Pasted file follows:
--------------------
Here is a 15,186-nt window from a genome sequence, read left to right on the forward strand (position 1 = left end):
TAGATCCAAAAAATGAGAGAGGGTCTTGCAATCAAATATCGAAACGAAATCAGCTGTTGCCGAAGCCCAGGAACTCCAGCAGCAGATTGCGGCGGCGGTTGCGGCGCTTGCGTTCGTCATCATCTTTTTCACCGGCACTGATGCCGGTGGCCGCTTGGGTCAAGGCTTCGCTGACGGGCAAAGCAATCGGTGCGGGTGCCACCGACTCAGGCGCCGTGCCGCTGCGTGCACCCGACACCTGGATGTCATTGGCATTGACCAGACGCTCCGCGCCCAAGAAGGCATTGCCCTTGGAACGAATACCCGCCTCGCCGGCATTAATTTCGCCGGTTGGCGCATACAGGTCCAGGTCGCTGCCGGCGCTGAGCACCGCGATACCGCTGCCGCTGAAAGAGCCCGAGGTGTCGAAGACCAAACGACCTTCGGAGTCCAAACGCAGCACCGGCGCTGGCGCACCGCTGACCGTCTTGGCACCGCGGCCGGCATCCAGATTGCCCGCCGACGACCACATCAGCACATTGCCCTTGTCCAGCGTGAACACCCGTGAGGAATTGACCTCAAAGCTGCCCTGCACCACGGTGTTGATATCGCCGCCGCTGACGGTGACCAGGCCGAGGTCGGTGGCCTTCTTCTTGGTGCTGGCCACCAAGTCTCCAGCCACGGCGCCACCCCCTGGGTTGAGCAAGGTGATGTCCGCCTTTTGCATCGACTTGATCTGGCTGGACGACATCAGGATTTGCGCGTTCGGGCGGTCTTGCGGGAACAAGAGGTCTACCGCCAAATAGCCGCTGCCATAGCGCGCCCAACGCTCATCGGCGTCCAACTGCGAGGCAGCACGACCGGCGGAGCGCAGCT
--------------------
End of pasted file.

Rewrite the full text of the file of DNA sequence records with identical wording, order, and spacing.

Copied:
Here is a 15,186-nt window from a genome sequence, read left to right on the forward strand (position 1 = left end):
TAGATCCAAAAAATGAGAGAGGGTCTTGCAATCAAATATCGAAACGAAATCAGCTGTTGCCGAAGCCCAGGAACTCCAGCAGCAGATTGCGGCGGCGGTTGCGGCGCTTGCGTTCGTCATCATCTTTTTCACCGGCACTGATGCCGGTGGCCGCTTGGGTCAAGGCTTCGCTGACGGGCAAAGCAATCGGTGCGGGTGCCACCGACTCAGGCGCCGTGCCGCTGCGTGCACCCGACACCTGGATGTCATTGGCATTGACCAGACGCTCCGCGCCCAAGAAGGCATTGCCCTTGGAACGAATACCCGCCTCGCCGGCATTAATTTCGCCGGTTGGCGCATACAGGTCCAGGTCGCTGCCGGCGCTGAGCACCGCGATACCGCTGCCGCTGAAAGAGCCCGAGGTGTCGAAGACCAAACGACCTTCGGAGTCCAAACGCAGCACCGGCGCTGGCGCACCGCTGACCGTCTTGGCACCGCGGCCGGCATCCAGATTGCCCGCCGACGACCACATCAGCACATTGCCCTTGTCCAGCGTGAACACCCGTGAGGAATTGACCTCAAAGCTGCCCTGCACCACGGTGTTGATATCGCCGCCGCTGACGGTGACCAGGCCGAGGTCGGTGGCCTTCTTCTTGGTGCTGGCCACCAAGTCTCCAGCCACGGCGCCACCCCCTGGGTTGAGCAAGGTGATGTCCGCCTTTTGCATCGACTTGATCTGGCTGGACGACATCAGGATTTGCGCGTTCGGGCGGTCTTGCGGGAACAAGAGGTCTACCGCCAAATAGCCGCTGCCATAGCGCGCCCAACGCTCATCGGCGTCCAACTGCGAGGCAGCACGACCGGCGGAGCGCAGCT